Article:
The NHS’s New Drugs Framework Will Hurt UK Patients
Increased burden on the NHS has led it to introduce new price controls. These initiatives have been reviewed by independent agencies to be potentially harmful to UK patients, and remove significant amounts of drugs needed to combat rare diseases.
The Association of the British Pharmaceutical Industry recently began legal action against new price controls introduced by the NHS. The UK drugs industry has been worried recently about the increasing regulations on their industry, coupled with uncertainty around Brexit. The government has not made clear the relationship they want to have with the European Medicines Agency, the current authority that approves drugs for sale across Europe, which opens up the possibility that British drugs will have to be re-approved for sale on the continent, and vice versa.
Given this uncertainty, the decision to introduce new regulations and price controls does not help the government’s case that it is pro-business.
The UK has been lagging behind most of Europe in innovative medicine investment, with Ireland spending nearly £200 more on pharmaceuticals per person a year. Out of the Big Five European Nations, the UK is in fifth place in access to rare-disease drugs. Various measures have been introduced in recent years with the stated intention of improving market access of new and innovative drugs, but all have served to do the opposite.
The new framework introduced by NHS England and the National Institute for Health and Clinical Excellence (NICE) would longer automatically fund medicines that cost the NHS more than £20 million a year in any of their first three years of use. In addition, the regulatory threshold to fund rare disease medicines, many of which are very costly to produce and have a niche market, has been raised, serving as a disincentive to invest in treating rare and deadly diseases.
Research suggests that these actions would significantly reduce the access to new and innovative drugs in the UK. They assess that if this framework had been introduced in 2012, revolutionary medicine such as Sovaldi for Hepatitis C and Kalydeco for Cystic Fibrosis would not have been able to come to market.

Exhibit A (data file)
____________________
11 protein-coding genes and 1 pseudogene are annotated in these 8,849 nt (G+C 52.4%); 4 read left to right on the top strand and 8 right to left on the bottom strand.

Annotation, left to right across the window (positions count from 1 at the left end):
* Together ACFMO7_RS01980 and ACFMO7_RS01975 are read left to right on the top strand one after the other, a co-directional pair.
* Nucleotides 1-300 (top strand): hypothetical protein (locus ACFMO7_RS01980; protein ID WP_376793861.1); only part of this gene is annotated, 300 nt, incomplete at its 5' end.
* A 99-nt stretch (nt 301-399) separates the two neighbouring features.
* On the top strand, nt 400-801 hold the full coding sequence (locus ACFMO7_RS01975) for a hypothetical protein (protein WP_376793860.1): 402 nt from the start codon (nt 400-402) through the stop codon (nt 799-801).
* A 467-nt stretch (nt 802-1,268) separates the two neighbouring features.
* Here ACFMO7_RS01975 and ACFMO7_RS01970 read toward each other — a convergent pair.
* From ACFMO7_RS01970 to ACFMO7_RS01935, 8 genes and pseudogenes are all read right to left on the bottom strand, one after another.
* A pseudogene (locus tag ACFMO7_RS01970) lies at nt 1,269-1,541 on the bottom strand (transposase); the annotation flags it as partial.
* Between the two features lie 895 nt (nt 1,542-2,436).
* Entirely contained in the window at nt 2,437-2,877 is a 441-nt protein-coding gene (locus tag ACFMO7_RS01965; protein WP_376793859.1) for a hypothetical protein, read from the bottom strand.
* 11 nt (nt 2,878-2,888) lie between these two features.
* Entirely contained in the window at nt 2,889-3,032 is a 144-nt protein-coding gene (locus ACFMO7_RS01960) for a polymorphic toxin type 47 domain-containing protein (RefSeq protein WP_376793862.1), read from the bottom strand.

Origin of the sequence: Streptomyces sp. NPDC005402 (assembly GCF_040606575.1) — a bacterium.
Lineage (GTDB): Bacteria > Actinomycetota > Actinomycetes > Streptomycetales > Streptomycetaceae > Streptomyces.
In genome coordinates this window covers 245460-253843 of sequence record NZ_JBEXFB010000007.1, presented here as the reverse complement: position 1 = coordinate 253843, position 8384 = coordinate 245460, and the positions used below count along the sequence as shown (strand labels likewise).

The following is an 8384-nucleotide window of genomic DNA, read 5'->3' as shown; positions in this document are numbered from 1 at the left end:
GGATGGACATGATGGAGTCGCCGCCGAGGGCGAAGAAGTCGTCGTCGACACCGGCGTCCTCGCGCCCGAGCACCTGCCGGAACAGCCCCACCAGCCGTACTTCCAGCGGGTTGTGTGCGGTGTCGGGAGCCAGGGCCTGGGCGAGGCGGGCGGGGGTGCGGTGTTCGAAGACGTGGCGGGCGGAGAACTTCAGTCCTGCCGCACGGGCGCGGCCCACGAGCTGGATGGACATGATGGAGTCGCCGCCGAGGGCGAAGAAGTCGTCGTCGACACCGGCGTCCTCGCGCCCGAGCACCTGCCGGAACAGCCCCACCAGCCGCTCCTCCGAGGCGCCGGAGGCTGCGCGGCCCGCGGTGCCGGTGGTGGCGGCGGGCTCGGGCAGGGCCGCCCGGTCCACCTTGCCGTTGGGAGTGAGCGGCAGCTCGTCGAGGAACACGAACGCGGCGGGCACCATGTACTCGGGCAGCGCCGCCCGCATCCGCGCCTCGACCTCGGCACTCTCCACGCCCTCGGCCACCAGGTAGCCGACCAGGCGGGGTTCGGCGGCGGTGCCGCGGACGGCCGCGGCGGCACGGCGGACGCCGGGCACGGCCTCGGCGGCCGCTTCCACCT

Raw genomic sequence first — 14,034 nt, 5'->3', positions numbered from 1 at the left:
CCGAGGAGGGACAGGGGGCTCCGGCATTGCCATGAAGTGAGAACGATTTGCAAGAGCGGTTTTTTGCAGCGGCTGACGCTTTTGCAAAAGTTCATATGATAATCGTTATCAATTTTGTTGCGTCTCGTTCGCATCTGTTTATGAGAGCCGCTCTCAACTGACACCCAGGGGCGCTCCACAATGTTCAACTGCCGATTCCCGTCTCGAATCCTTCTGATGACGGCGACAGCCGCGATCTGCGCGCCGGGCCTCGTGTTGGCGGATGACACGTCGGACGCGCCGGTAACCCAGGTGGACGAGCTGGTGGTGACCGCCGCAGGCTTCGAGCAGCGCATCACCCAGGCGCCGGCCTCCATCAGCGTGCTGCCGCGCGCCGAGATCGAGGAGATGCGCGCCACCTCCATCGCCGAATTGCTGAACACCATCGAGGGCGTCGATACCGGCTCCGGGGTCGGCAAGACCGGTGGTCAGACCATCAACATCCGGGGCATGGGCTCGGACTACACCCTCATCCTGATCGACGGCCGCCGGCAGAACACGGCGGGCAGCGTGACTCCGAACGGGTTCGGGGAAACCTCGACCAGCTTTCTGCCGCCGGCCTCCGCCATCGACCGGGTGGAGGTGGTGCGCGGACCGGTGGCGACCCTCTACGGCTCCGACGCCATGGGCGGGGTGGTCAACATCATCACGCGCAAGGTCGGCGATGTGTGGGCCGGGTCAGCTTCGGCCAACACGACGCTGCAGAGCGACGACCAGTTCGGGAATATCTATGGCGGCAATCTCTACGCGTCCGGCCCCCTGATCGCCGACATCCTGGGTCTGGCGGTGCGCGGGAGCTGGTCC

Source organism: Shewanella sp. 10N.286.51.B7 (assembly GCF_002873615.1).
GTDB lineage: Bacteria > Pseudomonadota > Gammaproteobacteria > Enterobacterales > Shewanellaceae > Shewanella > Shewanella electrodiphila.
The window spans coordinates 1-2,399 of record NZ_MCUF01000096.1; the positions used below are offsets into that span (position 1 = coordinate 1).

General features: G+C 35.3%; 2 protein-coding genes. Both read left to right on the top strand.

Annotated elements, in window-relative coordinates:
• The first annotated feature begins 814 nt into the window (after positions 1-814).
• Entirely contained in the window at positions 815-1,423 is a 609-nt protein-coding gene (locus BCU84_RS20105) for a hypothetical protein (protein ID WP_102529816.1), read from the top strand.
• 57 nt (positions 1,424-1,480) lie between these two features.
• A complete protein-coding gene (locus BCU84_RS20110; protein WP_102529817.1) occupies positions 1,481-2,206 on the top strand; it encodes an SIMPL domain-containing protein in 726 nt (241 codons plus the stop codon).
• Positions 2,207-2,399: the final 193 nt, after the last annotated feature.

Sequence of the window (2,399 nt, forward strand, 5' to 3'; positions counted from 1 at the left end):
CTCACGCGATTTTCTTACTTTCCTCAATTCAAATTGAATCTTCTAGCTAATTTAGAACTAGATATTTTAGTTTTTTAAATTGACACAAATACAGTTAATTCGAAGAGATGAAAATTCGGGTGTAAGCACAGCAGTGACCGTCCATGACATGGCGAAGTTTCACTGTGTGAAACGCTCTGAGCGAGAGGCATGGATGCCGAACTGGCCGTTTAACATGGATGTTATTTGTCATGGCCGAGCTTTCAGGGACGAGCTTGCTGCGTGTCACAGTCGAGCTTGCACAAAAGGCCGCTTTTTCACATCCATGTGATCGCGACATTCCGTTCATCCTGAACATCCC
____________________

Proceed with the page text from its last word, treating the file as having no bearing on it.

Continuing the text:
The NHS and NICE believe that their efforts would reduce price gouging by pharmaceuticals companies, and more efficiently spend NHS resources. However, given the current state of British health care, this is tantamount to rationing medication.
Basic economic logic would tell us that stricter price controls and profit caps lead to supply shortages. They also serve to discourage investment, which the UK is already barely making, in innovation, as new drugs will not prove profitable for firms.
The ABPI believes that these initiatives violate the 2015 Manifesto pledge by the Conservative government to speed up introduction of new medicines into the NHS. Mike Thompson, Chief Executive of the ABPI has commented that “[t]housands of patients will wait longer for treatment for conditions like heart disease, cancers and diabetes while medicines which stand to benefit the most people are caught up in the system”.
Further initiatives to regulate the drug industry, including the Health Services Medical Supplies (Cost) Act, which adds increasing powers to the government to intervene in the pharmaceutical market, show the mindset of the current administration in addressing health care concerns. By seeking to add more control over the whole supply-chain of the pharmaceutical industry, they believe they will improve the cost-efficiency of developing and releasing new medications.
This new act also expands the powers to intervene in the generics markets, one of the few relatively free markets in the healthcare sector. The medical sector understands the importance of competition in the market, with Warwick Smith, Director General of the British Generics Manufacturers Association saying:
This is a dynamic market: high prices encourage new entrants to the market, leading to price reductions. If prices become unsustainably low, manufacturers will leave the market, reducing supply, leading to higher prices. And so the cycle continues.
These initiatives embody the idea that the government knows better than doctors, patients, researchers, and medical technicians. This ethos is just patently false. This interventionist model goes against developments in the UK for the last 30 years to give ground to functional market operation.
The evidence is clear that state-directed control over the pharmaceuticals market, through tight regulation, price controls, and subsidies, distorts the market in a way that is detrimental for UK patients.
As the UK’s investment and access to innovative medicine continues to fall behind neighbouring countries, onerous regulatory burden is a step in the wrong direction. The belief that price controls will somehow improve product access is an empirically false claim.
The recent tragedy of Charlie Gard highlights the need for innovation in medicine, and the need for more freedom of choice in health care. The NHS has much to answer for as of late, and it has much to learn about the importance of markets in fostering better patient outcomes.
Picture: Public Domain Pictures
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